- Review and coordinate to reduce risk.
Telemetry can collect enough raw data to swamp DevOps teams, but with these approaches and tools it can be put to invaluable use.
Apply your telemetry practices to accelerate CD with these feedback principles.
- See problems as they occur. A fix can’t begin until a defect is identified, and since DevOps teams often work on different, interlocking aspects of software releases the problems can stay hidden. Ensuring active feedback and feedforward loops between ownership parties is key.
- Swarm problems to build knowledge. Even if a fix is minor, resolve it before moving on. By throwing every resource at eliminating problems teams develop a more intimate understanding of the product and the CD cycle.
- Keep pushing quality closer to the source. By this the authors mean that workgroups should stay as physically and operationally close to their work as possible. A feedback flow that requires approval from distant authorities before changes can be made will be slow and inefficient. Organize and empower teams to keep close ownership of quality control of their aspects of a project.
- Enable optimizing for downstream work. Avoid compartmentalization where teams divvy up critical product factors like stability, security, and others. Focus on coming as close to perfection across all these markers before passing work on. This will ensure that foundational cracks aren’t revealed in later pipeline stages, interrupting CD.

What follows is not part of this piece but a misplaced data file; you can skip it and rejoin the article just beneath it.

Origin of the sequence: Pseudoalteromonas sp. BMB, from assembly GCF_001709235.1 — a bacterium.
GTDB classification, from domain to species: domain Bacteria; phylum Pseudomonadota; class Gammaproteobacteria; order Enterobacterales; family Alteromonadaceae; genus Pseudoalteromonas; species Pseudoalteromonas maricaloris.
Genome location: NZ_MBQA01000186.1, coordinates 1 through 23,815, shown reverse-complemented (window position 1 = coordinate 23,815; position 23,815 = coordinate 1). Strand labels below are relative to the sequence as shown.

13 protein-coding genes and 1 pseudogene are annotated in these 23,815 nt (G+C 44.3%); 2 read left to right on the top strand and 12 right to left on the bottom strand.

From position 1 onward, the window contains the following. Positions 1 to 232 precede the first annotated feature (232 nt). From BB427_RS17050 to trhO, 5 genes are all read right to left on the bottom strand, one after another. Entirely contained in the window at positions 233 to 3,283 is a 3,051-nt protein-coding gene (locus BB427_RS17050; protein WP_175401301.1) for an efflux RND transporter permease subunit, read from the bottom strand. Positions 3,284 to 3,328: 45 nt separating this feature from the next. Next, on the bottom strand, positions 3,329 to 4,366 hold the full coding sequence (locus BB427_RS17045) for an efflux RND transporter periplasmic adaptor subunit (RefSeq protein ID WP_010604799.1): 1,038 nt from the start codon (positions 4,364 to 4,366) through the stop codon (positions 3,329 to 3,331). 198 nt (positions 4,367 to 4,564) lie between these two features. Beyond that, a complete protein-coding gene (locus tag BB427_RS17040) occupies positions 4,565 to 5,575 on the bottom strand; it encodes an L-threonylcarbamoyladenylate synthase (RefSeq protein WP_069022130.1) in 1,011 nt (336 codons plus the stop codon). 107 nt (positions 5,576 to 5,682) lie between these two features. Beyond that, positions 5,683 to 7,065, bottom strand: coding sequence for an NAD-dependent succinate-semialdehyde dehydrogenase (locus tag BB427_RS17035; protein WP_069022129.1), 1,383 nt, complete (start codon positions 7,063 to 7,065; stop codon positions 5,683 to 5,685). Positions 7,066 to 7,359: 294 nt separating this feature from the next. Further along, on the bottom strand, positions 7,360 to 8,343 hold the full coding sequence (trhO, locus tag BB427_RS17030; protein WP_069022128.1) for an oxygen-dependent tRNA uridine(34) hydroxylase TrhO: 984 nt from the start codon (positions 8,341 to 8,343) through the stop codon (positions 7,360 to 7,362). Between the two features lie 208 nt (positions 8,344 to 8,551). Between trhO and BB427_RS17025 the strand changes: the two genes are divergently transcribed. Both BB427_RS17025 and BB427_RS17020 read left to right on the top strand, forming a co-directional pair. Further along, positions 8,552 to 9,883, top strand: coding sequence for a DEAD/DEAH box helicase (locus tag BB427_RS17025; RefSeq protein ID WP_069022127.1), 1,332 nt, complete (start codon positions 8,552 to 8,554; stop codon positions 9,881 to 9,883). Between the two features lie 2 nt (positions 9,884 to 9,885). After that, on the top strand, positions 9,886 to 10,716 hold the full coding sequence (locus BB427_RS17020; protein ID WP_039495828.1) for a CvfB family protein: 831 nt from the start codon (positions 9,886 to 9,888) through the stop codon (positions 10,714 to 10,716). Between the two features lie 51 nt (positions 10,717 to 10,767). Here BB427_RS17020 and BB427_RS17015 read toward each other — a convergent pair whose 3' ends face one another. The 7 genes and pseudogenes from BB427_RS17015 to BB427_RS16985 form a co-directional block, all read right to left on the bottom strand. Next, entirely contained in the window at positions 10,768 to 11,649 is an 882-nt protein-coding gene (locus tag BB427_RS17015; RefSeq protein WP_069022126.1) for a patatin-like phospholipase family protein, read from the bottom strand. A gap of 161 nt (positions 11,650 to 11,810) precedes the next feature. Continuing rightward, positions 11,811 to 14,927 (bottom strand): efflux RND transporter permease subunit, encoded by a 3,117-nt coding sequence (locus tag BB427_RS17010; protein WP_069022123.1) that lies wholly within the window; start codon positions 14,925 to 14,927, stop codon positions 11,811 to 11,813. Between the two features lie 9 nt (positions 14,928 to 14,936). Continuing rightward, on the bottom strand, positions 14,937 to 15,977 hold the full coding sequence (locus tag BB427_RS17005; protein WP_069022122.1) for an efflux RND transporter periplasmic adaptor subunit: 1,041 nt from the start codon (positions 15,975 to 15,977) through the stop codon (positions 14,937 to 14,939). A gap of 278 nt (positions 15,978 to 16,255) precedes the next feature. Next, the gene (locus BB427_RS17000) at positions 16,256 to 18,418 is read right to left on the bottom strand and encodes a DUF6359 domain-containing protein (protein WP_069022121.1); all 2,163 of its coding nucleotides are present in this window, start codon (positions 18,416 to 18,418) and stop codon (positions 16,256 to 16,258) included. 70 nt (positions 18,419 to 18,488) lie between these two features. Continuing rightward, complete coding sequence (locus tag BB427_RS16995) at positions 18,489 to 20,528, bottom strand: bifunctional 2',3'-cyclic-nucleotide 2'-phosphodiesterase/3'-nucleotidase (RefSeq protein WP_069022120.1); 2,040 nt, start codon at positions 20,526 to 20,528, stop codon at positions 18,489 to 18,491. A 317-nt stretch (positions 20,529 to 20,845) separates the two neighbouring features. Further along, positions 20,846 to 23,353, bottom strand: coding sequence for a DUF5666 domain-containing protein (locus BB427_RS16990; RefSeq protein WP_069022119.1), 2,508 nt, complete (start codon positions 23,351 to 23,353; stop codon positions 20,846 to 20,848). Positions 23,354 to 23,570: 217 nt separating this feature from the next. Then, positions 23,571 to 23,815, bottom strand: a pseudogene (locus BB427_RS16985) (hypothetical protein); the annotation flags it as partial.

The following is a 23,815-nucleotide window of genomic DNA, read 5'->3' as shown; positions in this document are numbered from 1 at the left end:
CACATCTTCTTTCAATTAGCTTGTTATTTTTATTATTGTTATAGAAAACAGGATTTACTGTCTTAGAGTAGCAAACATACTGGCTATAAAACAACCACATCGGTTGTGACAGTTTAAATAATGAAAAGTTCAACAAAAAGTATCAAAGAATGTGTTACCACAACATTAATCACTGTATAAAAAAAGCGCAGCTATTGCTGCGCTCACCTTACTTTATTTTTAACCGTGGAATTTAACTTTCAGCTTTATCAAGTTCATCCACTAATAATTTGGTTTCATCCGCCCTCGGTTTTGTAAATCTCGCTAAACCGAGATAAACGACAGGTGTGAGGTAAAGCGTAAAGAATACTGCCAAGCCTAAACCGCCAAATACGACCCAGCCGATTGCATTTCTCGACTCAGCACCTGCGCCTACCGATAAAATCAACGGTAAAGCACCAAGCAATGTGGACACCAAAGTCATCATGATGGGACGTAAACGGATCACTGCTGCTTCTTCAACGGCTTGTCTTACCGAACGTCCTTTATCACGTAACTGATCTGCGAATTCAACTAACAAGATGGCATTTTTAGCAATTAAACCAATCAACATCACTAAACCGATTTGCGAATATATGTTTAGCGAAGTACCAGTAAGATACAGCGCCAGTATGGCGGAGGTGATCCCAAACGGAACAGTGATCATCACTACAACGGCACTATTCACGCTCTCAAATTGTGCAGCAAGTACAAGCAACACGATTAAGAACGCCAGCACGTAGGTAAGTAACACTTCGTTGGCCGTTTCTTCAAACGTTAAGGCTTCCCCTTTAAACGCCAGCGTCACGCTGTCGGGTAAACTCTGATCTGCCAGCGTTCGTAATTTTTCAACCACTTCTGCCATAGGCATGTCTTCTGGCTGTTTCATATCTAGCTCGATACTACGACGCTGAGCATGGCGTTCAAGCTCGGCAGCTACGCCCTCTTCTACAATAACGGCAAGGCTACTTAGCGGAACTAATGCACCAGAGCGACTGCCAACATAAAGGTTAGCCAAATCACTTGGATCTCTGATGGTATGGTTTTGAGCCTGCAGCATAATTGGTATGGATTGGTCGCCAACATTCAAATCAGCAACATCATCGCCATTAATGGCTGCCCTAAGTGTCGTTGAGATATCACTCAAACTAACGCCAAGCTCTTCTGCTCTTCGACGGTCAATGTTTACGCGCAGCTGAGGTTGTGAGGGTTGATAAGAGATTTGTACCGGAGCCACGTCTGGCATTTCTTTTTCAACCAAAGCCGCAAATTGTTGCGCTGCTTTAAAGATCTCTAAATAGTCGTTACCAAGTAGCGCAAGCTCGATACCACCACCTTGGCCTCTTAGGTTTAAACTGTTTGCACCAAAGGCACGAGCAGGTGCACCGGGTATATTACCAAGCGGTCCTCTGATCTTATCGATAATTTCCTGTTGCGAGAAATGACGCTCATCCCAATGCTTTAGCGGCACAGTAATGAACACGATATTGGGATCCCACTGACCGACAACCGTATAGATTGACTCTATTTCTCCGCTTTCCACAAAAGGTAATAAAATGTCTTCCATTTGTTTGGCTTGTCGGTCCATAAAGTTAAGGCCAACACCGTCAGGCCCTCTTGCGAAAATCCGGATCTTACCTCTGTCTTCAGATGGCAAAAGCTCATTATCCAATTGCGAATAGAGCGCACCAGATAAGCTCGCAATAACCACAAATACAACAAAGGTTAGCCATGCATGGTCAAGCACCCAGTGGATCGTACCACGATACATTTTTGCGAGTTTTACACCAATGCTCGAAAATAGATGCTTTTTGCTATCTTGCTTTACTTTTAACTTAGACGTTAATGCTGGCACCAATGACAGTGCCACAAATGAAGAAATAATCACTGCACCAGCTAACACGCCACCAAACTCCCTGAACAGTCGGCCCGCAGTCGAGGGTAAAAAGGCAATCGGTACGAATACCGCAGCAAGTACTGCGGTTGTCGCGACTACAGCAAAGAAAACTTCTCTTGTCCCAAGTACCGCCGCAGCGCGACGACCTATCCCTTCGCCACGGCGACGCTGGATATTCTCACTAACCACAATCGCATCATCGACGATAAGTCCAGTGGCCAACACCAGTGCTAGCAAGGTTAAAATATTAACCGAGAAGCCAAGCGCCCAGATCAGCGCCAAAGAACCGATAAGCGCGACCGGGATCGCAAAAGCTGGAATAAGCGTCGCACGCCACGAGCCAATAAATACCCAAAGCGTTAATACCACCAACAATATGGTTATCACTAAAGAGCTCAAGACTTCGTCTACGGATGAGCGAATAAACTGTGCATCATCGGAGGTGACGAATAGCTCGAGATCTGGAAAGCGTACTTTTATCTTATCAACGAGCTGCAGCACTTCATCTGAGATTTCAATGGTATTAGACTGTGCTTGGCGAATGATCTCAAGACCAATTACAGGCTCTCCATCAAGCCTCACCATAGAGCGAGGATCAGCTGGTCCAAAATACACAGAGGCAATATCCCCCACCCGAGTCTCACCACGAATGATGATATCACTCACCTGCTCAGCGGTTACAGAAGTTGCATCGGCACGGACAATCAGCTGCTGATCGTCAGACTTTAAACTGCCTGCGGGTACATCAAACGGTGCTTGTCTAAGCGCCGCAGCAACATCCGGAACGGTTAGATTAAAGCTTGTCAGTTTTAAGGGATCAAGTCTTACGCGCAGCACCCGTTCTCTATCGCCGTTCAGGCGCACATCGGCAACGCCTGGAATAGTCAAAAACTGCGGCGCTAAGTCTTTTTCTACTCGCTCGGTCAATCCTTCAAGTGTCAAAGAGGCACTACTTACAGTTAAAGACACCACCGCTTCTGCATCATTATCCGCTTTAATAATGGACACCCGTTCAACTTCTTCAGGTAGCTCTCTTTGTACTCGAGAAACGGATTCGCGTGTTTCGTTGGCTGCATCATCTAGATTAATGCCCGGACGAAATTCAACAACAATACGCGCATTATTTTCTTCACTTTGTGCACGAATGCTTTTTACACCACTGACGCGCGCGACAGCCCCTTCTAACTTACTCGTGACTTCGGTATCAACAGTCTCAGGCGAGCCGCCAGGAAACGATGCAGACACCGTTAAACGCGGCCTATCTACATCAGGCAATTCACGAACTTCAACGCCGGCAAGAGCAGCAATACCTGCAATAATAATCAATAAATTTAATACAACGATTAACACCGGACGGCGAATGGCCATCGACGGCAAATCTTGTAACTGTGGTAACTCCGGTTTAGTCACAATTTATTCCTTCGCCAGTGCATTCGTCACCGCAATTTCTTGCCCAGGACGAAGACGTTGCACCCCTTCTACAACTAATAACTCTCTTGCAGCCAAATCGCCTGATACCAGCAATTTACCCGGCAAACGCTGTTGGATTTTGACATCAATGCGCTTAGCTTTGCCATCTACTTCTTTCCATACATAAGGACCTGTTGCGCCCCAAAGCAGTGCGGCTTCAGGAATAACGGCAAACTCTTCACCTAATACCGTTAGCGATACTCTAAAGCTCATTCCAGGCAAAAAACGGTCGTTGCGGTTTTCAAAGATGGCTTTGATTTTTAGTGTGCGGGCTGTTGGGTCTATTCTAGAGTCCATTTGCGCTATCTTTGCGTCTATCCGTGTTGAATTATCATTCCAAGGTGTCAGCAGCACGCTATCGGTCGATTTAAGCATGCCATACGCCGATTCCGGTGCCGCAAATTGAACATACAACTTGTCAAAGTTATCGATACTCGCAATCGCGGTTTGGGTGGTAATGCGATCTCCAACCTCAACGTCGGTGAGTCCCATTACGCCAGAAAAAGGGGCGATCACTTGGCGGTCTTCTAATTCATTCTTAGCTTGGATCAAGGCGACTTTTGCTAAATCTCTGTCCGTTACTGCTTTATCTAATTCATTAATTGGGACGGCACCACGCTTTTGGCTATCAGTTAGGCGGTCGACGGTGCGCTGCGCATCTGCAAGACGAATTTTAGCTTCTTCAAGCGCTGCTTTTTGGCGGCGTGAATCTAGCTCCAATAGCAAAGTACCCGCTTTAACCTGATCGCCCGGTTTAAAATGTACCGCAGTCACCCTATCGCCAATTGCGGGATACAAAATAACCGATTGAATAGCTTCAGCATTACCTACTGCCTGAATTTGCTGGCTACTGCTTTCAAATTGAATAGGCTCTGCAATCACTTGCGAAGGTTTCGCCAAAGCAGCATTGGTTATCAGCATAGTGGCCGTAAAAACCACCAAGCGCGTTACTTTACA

The Third Way – Principles of Continual Learning and Experimentation
Encourage experimentation and constant testing and refinement at the individual level to promote continuous learning. Injecting problems into the system primarily serves to bolster resilience, however it’s also a common means of experimenting and. Doing so will then carry over to the team level where the combination of improved resilience and the collected knowledge benefits the whole organization. Critical focus areas include:
- Enabling a learning safety culture. In worst cases organizations can punish testing and failure, resulting in a culture of fear that impedes workflow, feedback, and delivery. A ‘generative’ organizational culture encourages and rewards teams for actively seeking problems and banding together to fix them.